Patrick Kerrigan

On Encryption

by Patrick Kerrigan, . Tags: Cryptography Security

Encryption is quite a hot topic these days. It's started to be vilified as "providing a safe means for criminals to communicate" by some not so familiar with the subject. There are even some proposals to ban it. While these are legitimate concerns, and ones that need to be tackled (although perhaps from a different angle), the truth is that providing a way to communicate free from eavesdropping is crucial in order to provide the services which underpin modern society. Losing this capability would nullify many of the technological advances of the last century and make the world a much more dangerous place.

What is encryption?

On a high level, encryption is transforming a message to make it unreadable to anyone but its intended recipient. This is usually accomplished with "keys" that are held by both parties to allow the transformation to be undone at the other end. Only someone who holds the correct keys can read the message.

At the lowest level, encryption is maths. Mathematical functions are applied to the message and the keys in order to produce the transformed, or encrypted message. A simple example to demonstrate this is to use multiplication and division as our encryption and decryption functions. Assuming I want to send a friend the number 10, and we both decide to use 5 as our key, we would do the following:

I encrypt my message (10) by multiplying it by our key (5)

10 × 5 = 50

I send the encrypted message (50) to my friend

My friend decrypts the encrypted message (50) by dividing it by our key (5)

50 ÷ 5 = 10

It's that simple. Anyone who observes our communication would see the number 50 and have no idea that our actual number is 10. An 8 year old can do this if they wish. It's a technology that's been around for thousands of years.

Why is it so important?

It's used everywhere. You're using it to read this. Your bank uses it to keep your money safe. Your WiFi network uses it to stop hackers stealing your credit card details from a car parked outside your house. Online shops use it for you to make payments and supply your delivery address securely.

It's not just the web that uses it though. Physical shops use encryption to send your card details to the bank so you don't have to pay by cash. Hospitals and your GP use it to securely access your medical records so that hackers can't steal them and publish them online. Public transport systems use it in order to make sure that communications and control signals between trains, aircraft and their controllers aren't tampered with.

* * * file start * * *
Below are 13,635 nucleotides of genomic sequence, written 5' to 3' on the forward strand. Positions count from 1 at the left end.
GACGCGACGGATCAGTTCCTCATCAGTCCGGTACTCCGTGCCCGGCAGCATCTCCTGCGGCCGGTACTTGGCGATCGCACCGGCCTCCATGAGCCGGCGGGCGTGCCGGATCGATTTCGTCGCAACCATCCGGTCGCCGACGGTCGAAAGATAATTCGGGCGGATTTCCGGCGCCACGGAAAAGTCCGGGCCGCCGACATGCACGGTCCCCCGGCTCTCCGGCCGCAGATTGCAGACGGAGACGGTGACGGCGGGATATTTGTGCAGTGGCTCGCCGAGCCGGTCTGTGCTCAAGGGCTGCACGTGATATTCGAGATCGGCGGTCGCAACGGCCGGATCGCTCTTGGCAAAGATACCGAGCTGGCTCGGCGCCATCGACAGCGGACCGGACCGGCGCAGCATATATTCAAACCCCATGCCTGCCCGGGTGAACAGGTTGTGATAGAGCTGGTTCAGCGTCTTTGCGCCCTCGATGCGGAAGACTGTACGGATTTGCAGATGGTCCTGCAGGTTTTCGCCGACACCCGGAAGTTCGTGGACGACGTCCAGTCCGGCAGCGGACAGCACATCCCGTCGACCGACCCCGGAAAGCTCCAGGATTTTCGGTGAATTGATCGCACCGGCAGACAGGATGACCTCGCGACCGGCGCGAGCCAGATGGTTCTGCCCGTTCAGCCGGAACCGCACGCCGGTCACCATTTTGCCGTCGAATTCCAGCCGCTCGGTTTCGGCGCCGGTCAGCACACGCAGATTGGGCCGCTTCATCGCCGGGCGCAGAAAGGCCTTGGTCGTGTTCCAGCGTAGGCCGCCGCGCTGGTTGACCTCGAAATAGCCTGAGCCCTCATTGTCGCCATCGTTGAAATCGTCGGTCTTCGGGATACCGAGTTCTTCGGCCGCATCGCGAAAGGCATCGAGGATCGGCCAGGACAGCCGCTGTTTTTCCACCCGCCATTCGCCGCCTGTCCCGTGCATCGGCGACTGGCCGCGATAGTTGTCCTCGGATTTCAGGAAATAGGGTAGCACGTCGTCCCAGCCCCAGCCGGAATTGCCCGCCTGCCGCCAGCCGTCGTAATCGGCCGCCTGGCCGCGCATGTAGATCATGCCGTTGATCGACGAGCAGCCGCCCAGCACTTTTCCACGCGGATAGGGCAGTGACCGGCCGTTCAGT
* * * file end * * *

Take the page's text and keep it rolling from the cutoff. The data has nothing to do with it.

The number of things that rely on encryption in order to keep us safe from criminals is far too high to list them all here, but you get the picture. Encryption doesn't just provide privacy, it provides safety.

What would a world without encryption look like?

For a start, there would be no credit cards or debit cards. By extension there would be no online shopping (unless you sent cash by post to the retailer to pay for your order, but that spoils the point).

The smart card you use on public transport would be useless, as would the automated ticket barriers it's used to open. Queues to board trains or check in to flights would mean extending the time you spend travelling considerably.

Your GP would have to post your medical records to the hospital whenever you need treatment, leading to even longer waiting times (unless you want them to be stolen by hackers).

Satellite and cable television would cease to exist. If mobile phones don't disappear you can guarantee your calls are being listened to by criminals wanting to sell your data to marketing companies and even other criminals. The same goes for your WiFi network.

Banks, utility services, railway signalling systems and air traffic control systems all become much more vulnerable to cyber attack, with potentially disastrous consequences. And those smart meters you've just had installed? Anyone can control them now, not just your utility company.

One thing that wouldn't change, however, is that criminals would still use encryption to communicate securely. Maths wouldn't suddenly cease to exist.

But can't we make it possible to decrypt messages sent by criminals?

"But can't we change how multiplication works?"

Unfortunately not.

The only way that would be possible is to ask everyone to use a flawed method of encryption, or to give all of their encryption keys to a trusted party. Criminals would do neither, so it would only serve to weaken the protections of the rest of society.

So is encryption good or bad?

Given that the benefits of using encryption far outweigh the drawbacks, we should be focusing our efforts on improving encryption technology to make it stronger and more resistant to attack. We depend on it more and more as society continues to embrace technology. It not only allows us to communicate with privacy, but it keeps our national infrastructure, transportation systems, banking systems and ultimately us, safe.

The examples given here may seem extreme, but they illustrate why we shouldn't make knee-jerk decisions about things that we don't understand the full consequences of. Like most things in the world of technology, encryption was introduced to solve problems, not cause them. If you want to undo something you should first understand the problems you will be re-introducing by doing so; If not, you might just end up doing more harm than good.